Matt Damon plays Tom Ripley, a New York nobody who is sent by a millionaire to Italy to bring back that millionaire's son, Dickie Greenleaf (Jude Law, terrific), who's spending his inheritance loafing on the beach with his whiny girlfriend Marge (Gwyneth Paltrow, well cast). Ripley winds up befriending Dickie... then falls madly in love with him.
After something horrible happens, Tom winds up assuming Dickie's personality amongst strangers, while everybody else wonders just what happened to the real Dickie.
This is a great-looking movie that takes place in the early '50s and genuinely feels like it, from the Technicolor look of the film stock down to the cast's period-appropriate faces. Damon crafts a frightful but somewhat heartbreaking character, and Gabriel Yared's score is jazzy and rich.
My only problem is with the story.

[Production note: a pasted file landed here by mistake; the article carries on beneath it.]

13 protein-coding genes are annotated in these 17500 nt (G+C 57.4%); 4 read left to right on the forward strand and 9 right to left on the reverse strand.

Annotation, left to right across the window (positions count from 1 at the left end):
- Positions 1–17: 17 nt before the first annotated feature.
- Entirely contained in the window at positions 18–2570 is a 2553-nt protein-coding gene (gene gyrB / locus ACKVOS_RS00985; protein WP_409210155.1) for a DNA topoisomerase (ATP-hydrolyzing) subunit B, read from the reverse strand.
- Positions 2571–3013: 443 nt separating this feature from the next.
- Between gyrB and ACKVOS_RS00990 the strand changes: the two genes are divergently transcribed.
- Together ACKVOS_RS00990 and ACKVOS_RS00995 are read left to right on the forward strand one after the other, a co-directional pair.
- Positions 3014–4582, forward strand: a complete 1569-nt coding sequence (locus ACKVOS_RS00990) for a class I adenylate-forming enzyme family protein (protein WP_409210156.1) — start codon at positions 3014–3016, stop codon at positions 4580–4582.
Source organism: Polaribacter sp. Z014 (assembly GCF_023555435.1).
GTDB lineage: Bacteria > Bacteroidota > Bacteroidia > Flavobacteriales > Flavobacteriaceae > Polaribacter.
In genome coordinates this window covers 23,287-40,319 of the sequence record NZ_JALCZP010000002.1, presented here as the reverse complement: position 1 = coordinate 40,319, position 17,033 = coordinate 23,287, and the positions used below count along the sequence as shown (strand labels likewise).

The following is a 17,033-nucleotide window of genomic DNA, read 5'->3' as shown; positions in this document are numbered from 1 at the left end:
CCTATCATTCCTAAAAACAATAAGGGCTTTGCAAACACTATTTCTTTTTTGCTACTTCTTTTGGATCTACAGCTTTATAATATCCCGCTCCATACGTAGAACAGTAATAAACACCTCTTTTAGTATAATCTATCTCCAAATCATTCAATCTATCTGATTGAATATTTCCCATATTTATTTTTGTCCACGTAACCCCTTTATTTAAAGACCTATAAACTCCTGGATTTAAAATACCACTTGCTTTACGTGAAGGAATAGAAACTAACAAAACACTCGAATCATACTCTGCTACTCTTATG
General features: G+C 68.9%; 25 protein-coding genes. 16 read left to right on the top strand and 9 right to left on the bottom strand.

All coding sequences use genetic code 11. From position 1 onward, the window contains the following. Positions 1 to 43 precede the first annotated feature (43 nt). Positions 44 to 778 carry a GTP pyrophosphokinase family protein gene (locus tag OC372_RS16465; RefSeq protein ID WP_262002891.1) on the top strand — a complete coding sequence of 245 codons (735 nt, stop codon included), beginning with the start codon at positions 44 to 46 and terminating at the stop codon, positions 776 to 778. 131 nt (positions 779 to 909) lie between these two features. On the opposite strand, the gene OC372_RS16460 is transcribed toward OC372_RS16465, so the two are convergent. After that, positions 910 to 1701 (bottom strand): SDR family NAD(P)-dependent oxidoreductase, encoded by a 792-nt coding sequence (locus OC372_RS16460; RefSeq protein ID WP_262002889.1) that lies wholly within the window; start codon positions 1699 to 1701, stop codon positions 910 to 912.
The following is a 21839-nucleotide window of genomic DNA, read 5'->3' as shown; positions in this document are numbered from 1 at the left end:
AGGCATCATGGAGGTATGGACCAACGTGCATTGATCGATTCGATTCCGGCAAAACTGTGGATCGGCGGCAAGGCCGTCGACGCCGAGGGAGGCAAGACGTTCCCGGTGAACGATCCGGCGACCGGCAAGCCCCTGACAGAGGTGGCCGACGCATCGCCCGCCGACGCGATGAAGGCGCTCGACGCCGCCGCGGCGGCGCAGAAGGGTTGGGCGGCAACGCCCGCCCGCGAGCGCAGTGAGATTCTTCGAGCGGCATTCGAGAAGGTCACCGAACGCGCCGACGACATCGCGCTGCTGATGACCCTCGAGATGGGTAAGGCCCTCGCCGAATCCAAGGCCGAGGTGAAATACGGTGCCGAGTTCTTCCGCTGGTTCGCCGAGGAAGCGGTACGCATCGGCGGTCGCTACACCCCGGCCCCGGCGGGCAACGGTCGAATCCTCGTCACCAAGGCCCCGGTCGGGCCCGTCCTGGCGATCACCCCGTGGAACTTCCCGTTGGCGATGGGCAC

I don't know Patricia Highsmith's original novel, but its first screen adaptation, the French film Purple Noon, played down the homoerotic aspects and depicted Tom as a sociopath who so covets Dickie's golden lifestyle that we're not surprised when he resorts to drastic measures in order to become him. This new adaptation portrays Tom as a closeted homosexual – he covets Dickie, not Dickie's lifestyle. So it seems an odd plot contrivance that Tom should decide to start living his life as Dickie. It's like two halves of a story that don't quite click together. And while the film is moderately suspenseful, it never allows us to either love Tom or hate him. So I for one didn't care whether or not he was caught in his charade.